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Shakespeare's World: The Tragedies: A Historical Exploration of Literature
Pagexx1(21 of 256)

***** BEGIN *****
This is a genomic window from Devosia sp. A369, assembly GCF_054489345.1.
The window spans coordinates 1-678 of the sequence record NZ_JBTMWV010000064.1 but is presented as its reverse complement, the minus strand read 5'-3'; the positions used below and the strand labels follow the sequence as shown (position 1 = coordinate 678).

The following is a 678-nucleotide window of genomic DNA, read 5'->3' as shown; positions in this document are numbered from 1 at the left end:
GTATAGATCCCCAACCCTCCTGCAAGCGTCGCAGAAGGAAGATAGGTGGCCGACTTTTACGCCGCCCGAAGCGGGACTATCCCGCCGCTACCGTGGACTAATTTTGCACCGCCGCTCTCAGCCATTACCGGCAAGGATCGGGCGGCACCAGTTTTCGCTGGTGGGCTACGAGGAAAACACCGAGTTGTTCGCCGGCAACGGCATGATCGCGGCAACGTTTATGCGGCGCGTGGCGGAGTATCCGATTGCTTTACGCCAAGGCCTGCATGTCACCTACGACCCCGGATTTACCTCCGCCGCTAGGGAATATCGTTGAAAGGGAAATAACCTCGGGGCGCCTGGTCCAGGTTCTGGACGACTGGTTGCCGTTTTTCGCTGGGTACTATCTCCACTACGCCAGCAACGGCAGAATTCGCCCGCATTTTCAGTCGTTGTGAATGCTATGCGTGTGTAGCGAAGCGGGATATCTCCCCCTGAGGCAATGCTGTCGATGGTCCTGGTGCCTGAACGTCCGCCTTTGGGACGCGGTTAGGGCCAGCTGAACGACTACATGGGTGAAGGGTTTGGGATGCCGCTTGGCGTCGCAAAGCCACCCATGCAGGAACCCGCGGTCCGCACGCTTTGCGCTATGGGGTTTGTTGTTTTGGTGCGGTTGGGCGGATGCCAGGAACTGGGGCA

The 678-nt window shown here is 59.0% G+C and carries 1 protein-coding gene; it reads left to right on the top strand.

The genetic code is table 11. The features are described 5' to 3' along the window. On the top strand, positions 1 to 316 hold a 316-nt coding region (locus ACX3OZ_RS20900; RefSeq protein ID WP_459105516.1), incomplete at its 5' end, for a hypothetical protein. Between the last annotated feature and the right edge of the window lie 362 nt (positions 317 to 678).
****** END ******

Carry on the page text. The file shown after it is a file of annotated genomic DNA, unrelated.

xx Introduction: The Renaissance in England As Shakespeare and fellow playwrights rediscovered, created, and expanded theater as an art form, the plays they produced were initially categorized according to the original Greek classifi cations of comedy and tragedy. Along with Christopher Marlowe—born in the same year as Shakespeare and the most successful London playwright when Shake- speare began his career—Shakespeare pioneered another genre: the English history play. Late in his career, Shakespeare also wrote in a genre that became known as romance, which some consider a branch of comedy. The generic classifi cation of Shakespeare’s plays is far from an exact science. For example, Troilus and Cressida has been classifi ed variously as a com- edy, a romance, and a tragedy. Even Shakespeare’s titles can blend genres for example, the full title of Richard III , always classifi ed as one of Shake- speare’s 10 English history plays, is The Tragedy of Richard III . As with how we generically classify plays, the dating of plays is not pre- cise. Because Renaissance publication and copyright records were quite lax, scholars try to approximate the likeliest date of composition for a work based on whatever data are available. Sometimes we have a record of a per- formance sometimes we have a published version of an individual play. Sometimes neither is available, and we work from what seem to be refer- ences within a play to recent events. Thus, scholars try to narrow down the earliest and latest possible dates for the actual composition of a given play. Depending on who is making the list, Shakespeare wrote about 10 trag- edies, 4 of which are the subject of this volume. These appear chrono- logically in terms of the best assessment of their dates of composition. The Tragedy of Romeo and Juliet is the second earliest of Shakespeare’s tragedies, written in about 1594 and fi rst published in 1597. The play is also notably his most domestic tragedy. That is, every other Shakespearean tragedy deals with people of great status in society: kings, queens, princes, generals, and the like. Whereas the main characters of Romeo and Juliet do come from upper-class families, only the Prince—who serves mainly as the authority fi gure trying to keep the peace—comes from that high echelon of society. Instead, the play focuses on the tragic results of young love foiled because of the senseless ongoing feud between the Montague and Capulet families. Unlike Romeo and Juliet , The Tragedy of Julius Caesar —composed around 1599—most defi nitely features main characters of the highest social strata, who are also true historical fi gures. Shakespeare wrote three other tragedies based on Roman history: Titus Andronicus, Coriolanus , and Antony and Cleopatra the four are often subclassifi ed as “the Roman plays”—with some scholars adding Cymbeline , which is set in Roman